Tussock moth and the monarch larvae may not really compete for milkweed as a host, as the author of the Princeton guide, David L. Wagner notes: “In my experience, the two insects commonly affect different sorts of plants. I associate monarchs with young, vigorously growing shoots, while milkweed tussock moths are content to eat older foliage, sometimes that which has already started to yellow.”
I figured the milkweed patch had at least helped host one lepidopteran species, although the fate of the caterpillars, in two early instars (growth stages), is still not clear. Despite the fact that tussock moths can be voracious, I love to watch them. Their distinctive tufts of hair vary in color from species to species. Although the hair of some can cause an allergic reaction in some people, it always makes me think of Yorkshire terriers. And as with Yorkies, it’s often hard to tell one furry end from the other.
The adult of this tussock moth species, as is often the case, is much less unimpressive than the caterpillar. About an inch and a half long, it has mousy gray wings but does retain a hint of the tiger: an orange body with black marks.
This moth ranges widely throughout the eastern United States and eastern Canada. Its only hosts appear to be milkweed (Asclepias) species and plants in a related genus, dogbane (Apocynum), both of which carry a toxin that a lot of other wildlife can’t tolerate. Although there are more than 100 species of both on the planet, here where I live only there are just the two small patches I planted. This doesn’t bode well for the little gang of caterpillars that demolished my butterfly milkweed. Unless they find my other patch, they’ll likely starve or become prey for the many predators here.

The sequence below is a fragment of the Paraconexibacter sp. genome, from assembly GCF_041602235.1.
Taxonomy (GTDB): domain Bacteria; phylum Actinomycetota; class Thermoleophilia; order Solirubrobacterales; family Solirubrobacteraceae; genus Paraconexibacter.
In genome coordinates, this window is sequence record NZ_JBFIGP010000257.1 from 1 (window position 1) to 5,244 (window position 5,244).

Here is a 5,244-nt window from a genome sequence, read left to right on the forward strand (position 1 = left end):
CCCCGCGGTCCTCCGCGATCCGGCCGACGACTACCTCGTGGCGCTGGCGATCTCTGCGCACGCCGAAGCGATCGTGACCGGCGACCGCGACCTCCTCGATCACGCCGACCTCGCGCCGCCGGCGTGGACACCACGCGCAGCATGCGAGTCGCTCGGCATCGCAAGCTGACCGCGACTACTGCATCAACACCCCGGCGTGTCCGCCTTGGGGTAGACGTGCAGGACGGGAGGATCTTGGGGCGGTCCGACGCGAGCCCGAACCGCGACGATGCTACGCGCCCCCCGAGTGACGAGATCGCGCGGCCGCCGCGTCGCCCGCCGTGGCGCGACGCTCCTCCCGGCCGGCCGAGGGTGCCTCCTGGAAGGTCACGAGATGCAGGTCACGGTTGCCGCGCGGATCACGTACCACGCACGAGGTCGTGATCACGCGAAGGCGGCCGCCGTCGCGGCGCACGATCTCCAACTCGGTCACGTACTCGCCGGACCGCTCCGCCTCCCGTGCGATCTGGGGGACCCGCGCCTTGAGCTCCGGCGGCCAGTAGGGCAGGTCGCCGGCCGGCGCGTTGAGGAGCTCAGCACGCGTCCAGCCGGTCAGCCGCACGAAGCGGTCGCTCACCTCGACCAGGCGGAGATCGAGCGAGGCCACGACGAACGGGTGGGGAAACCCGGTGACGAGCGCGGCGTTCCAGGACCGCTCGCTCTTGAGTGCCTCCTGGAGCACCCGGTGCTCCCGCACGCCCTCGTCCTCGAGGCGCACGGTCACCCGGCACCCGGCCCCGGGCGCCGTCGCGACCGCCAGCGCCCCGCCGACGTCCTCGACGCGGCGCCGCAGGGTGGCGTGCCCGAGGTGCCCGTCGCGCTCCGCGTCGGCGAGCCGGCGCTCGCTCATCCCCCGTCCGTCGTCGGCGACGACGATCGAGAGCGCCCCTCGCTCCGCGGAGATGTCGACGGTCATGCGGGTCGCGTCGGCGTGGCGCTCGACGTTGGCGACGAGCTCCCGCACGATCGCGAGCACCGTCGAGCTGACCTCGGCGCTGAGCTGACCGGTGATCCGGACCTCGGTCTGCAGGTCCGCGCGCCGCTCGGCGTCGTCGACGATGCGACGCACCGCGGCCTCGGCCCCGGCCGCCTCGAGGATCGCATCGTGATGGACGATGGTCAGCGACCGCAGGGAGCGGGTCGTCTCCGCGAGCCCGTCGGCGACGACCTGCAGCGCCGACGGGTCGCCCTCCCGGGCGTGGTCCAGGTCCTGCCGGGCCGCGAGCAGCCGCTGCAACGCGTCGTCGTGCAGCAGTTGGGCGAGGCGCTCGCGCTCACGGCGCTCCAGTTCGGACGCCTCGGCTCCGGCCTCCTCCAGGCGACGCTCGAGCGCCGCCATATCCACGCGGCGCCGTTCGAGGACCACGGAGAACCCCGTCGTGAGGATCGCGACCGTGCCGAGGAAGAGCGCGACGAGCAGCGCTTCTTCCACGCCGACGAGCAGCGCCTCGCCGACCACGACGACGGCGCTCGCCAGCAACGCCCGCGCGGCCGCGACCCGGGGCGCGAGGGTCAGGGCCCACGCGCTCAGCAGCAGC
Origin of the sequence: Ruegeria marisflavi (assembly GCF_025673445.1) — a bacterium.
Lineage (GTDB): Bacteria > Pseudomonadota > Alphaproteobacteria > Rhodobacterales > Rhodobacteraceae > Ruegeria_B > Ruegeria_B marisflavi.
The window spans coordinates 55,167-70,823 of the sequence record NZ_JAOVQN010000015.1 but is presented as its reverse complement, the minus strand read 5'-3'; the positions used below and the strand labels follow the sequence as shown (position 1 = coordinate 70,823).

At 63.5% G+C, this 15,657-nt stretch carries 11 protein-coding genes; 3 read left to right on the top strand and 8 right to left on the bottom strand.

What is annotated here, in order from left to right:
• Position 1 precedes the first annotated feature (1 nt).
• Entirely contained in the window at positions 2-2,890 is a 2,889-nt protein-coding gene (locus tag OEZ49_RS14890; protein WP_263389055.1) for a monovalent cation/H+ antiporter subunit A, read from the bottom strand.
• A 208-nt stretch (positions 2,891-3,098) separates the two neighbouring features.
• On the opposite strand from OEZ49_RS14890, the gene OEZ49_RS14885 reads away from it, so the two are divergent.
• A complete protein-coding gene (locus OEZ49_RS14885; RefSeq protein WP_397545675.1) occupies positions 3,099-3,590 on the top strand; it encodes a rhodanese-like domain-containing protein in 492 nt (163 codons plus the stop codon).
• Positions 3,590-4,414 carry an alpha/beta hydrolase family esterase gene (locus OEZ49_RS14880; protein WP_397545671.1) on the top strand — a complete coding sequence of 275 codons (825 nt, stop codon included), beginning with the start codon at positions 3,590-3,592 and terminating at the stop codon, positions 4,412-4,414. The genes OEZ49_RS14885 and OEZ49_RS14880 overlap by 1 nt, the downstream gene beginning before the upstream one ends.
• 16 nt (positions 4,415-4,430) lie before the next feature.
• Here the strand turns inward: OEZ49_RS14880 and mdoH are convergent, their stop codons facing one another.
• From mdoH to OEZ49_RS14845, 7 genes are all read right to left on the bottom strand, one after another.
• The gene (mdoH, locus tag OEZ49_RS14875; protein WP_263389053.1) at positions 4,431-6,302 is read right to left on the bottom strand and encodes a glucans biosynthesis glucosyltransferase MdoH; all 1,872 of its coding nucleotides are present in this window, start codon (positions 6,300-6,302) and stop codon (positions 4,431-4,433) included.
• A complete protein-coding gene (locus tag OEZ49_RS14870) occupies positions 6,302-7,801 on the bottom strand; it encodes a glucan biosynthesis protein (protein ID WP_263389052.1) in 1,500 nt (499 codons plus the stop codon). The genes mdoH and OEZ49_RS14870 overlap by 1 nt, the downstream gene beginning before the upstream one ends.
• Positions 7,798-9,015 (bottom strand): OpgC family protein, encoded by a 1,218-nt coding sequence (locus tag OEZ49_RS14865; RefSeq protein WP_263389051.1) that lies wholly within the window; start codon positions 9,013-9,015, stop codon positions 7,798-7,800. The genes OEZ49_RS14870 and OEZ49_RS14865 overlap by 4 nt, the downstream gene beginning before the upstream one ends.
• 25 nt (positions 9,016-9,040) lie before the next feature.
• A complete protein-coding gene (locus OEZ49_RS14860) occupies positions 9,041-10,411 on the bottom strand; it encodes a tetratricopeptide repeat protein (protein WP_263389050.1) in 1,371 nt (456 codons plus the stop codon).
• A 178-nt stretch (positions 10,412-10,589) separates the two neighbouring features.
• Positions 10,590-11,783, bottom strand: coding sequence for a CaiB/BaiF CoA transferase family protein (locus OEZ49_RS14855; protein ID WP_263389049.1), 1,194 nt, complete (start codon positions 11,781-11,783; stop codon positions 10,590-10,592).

There be tigers in my milkweed slideshow:
© 2017 Pam Owen
On the hunt for caterpillars
A few days after I found the milkweed tiger moth caterpillars,, I visited Robin Williams to look for caterpillars in her butterfly garden and among other host plants she’s planted or conserved on her property in Slate Mills. She’d seen some that sounded interesting, including a saddleback, which is known for its amazing looks but even more for its amazing sting, which comes from chemicals on its barbed hair). However, we only found a some more larvae of the milkweed tiger moth munching away on Robin’s diverse milkweed species, along with a few mystery larvae.
In my research later, I could only ID one of the latter — a black-waved flannel moth caterpillar that, in the early instar we found it, looked like a wispy chunk of hair pulled from Santa Claus’ beard. I originally thought it was a yellow bear caterpillar, the larva of the Virginian tiger moth, whose color can range from light brown or grey to yellow or white. But the wispiness was more typical of the flannel moth in question. The other two larvae appear to be from sawflies.